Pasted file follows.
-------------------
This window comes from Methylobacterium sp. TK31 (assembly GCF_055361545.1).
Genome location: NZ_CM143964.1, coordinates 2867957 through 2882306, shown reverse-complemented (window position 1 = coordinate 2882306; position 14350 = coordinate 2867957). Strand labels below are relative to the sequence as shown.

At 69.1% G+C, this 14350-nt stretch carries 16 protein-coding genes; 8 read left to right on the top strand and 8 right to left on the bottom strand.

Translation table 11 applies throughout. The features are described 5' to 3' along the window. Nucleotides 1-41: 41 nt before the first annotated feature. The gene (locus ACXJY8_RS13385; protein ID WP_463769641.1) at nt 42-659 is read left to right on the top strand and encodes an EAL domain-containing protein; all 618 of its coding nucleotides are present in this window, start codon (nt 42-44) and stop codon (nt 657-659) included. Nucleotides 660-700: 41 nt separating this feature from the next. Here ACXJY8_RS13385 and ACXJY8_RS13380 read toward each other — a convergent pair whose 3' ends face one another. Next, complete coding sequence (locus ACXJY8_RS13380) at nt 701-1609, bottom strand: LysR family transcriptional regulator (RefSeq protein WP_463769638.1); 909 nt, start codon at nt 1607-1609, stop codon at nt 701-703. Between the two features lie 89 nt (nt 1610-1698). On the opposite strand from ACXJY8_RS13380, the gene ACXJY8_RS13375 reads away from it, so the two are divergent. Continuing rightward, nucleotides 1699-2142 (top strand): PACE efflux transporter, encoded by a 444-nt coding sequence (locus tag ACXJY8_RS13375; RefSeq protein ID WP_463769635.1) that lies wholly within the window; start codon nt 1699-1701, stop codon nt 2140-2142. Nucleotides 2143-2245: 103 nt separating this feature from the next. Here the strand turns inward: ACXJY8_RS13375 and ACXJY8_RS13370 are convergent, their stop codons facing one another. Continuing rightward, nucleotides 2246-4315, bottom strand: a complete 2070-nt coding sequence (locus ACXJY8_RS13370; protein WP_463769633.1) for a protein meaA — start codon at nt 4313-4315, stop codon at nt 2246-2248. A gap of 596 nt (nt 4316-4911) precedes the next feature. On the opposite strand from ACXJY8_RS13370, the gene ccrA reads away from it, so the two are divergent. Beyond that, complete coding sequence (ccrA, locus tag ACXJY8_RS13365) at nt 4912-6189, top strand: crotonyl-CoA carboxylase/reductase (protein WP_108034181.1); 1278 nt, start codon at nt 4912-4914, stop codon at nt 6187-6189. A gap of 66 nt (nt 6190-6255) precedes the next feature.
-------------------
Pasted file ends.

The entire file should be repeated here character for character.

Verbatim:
This window comes from Methylobacterium sp. TK31 (assembly GCF_055361545.1).
Genome location: NZ_CM143964.1, coordinates 2867957 through 2882306, shown reverse-complemented (window position 1 = coordinate 2882306; position 14350 = coordinate 2867957). Strand labels below are relative to the sequence as shown.

At 69.1% G+C, this 14350-nt stretch carries 16 protein-coding genes; 8 read left to right on the top strand and 8 right to left on the bottom strand.

Translation table 11 applies throughout. The features are described 5' to 3' along the window. Nucleotides 1-41: 41 nt before the first annotated feature. The gene (locus ACXJY8_RS13385; protein ID WP_463769641.1) at nt 42-659 is read left to right on the top strand and encodes an EAL domain-containing protein; all 618 of its coding nucleotides are present in this window, start codon (nt 42-44) and stop codon (nt 657-659) included. Nucleotides 660-700: 41 nt separating this feature from the next. Here ACXJY8_RS13385 and ACXJY8_RS13380 read toward each other — a convergent pair whose 3' ends face one another. Next, complete coding sequence (locus ACXJY8_RS13380) at nt 701-1609, bottom strand: LysR family transcriptional regulator (RefSeq protein WP_463769638.1); 909 nt, start codon at nt 1607-1609, stop codon at nt 701-703. Between the two features lie 89 nt (nt 1610-1698). On the opposite strand from ACXJY8_RS13380, the gene ACXJY8_RS13375 reads away from it, so the two are divergent. Continuing rightward, nucleotides 1699-2142 (top strand): PACE efflux transporter, encoded by a 444-nt coding sequence (locus tag ACXJY8_RS13375; RefSeq protein ID WP_463769635.1) that lies wholly within the window; start codon nt 1699-1701, stop codon nt 2140-2142. Nucleotides 2143-2245: 103 nt separating this feature from the next. Here the strand turns inward: ACXJY8_RS13375 and ACXJY8_RS13370 are convergent, their stop codons facing one another. Continuing rightward, nucleotides 2246-4315, bottom strand: a complete 2070-nt coding sequence (locus ACXJY8_RS13370; protein WP_463769633.1) for a protein meaA — start codon at nt 4313-4315, stop codon at nt 2246-2248. A gap of 596 nt (nt 4316-4911) precedes the next feature. On the opposite strand from ACXJY8_RS13370, the gene ccrA reads away from it, so the two are divergent. Beyond that, complete coding sequence (ccrA, locus tag ACXJY8_RS13365) at nt 4912-6189, top strand: crotonyl-CoA carboxylase/reductase (protein WP_108034181.1); 1278 nt, start codon at nt 4912-4914, stop codon at nt 6187-6189. A gap of 66 nt (nt 6190-6255) precedes the next feature.